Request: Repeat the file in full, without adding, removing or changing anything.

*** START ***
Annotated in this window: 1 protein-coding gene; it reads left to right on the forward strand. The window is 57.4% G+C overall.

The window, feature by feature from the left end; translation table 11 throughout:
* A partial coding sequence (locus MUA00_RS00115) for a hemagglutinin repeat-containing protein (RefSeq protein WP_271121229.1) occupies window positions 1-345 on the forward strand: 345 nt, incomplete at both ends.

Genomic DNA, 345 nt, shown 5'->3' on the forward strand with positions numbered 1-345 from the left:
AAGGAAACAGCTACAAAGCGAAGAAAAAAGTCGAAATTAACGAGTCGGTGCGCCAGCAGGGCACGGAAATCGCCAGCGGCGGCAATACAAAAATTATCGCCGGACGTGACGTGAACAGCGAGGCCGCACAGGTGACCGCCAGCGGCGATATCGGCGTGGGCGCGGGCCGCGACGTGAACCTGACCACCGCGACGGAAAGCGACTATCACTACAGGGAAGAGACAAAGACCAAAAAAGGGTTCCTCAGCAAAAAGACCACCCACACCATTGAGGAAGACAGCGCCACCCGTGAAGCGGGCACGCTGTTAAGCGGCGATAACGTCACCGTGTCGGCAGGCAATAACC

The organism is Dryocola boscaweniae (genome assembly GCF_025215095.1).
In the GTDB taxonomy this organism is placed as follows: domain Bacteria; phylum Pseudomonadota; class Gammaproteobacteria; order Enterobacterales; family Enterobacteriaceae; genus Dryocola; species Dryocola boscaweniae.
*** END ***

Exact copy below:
Annotated in this window: 1 protein-coding gene; it reads left to right on the forward strand. The window is 57.4% G+C overall.

The window, feature by feature from the left end; translation table 11 throughout:
* A partial coding sequence (locus MUA00_RS00115) for a hemagglutinin repeat-containing protein (RefSeq protein WP_271121229.1) occupies window positions 1-345 on the forward strand: 345 nt, incomplete at both ends.

Genomic DNA, 345 nt, shown 5'->3' on the forward strand with positions numbered 1-345 from the left:
AAGGAAACAGCTACAAAGCGAAGAAAAAAGTCGAAATTAACGAGTCGGTGCGCCAGCAGGGCACGGAAATCGCCAGCGGCGGCAATACAAAAATTATCGCCGGACGTGACGTGAACAGCGAGGCCGCACAGGTGACCGCCAGCGGCGATATCGGCGTGGGCGCGGGCCGCGACGTGAACCTGACCACCGCGACGGAAAGCGACTATCACTACAGGGAAGAGACAAAGACCAAAAAAGGGTTCCTCAGCAAAAAGACCACCCACACCATTGAGGAAGACAGCGCCACCCGTGAAGCGGGCACGCTGTTAAGCGGCGATAACGTCACCGTGTCGGCAGGCAATAACC

The organism is Dryocola boscaweniae (genome assembly GCF_025215095.1).
In the GTDB taxonomy this organism is placed as follows: domain Bacteria; phylum Pseudomonadota; class Gammaproteobacteria; order Enterobacterales; family Enterobacteriaceae; genus Dryocola; species Dryocola boscaweniae.